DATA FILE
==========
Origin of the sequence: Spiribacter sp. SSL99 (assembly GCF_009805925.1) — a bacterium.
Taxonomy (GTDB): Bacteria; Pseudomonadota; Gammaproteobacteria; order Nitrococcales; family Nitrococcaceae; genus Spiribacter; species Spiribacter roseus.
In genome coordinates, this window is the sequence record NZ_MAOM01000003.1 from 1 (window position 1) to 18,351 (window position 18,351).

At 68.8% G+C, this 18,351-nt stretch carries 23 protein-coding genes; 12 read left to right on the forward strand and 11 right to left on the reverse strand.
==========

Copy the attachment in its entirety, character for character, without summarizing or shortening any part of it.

Origin of the sequence: Spiribacter sp. SSL99 (assembly GCF_009805925.1) — a bacterium.
Taxonomy (GTDB): Bacteria; Pseudomonadota; Gammaproteobacteria; order Nitrococcales; family Nitrococcaceae; genus Spiribacter; species Spiribacter roseus.
In genome coordinates, this window is the sequence record NZ_MAOM01000003.1 from 1 (window position 1) to 18,351 (window position 18,351).

At 68.8% G+C, this 18,351-nt stretch carries 23 protein-coding genes; 12 read left to right on the forward strand and 11 right to left on the reverse strand.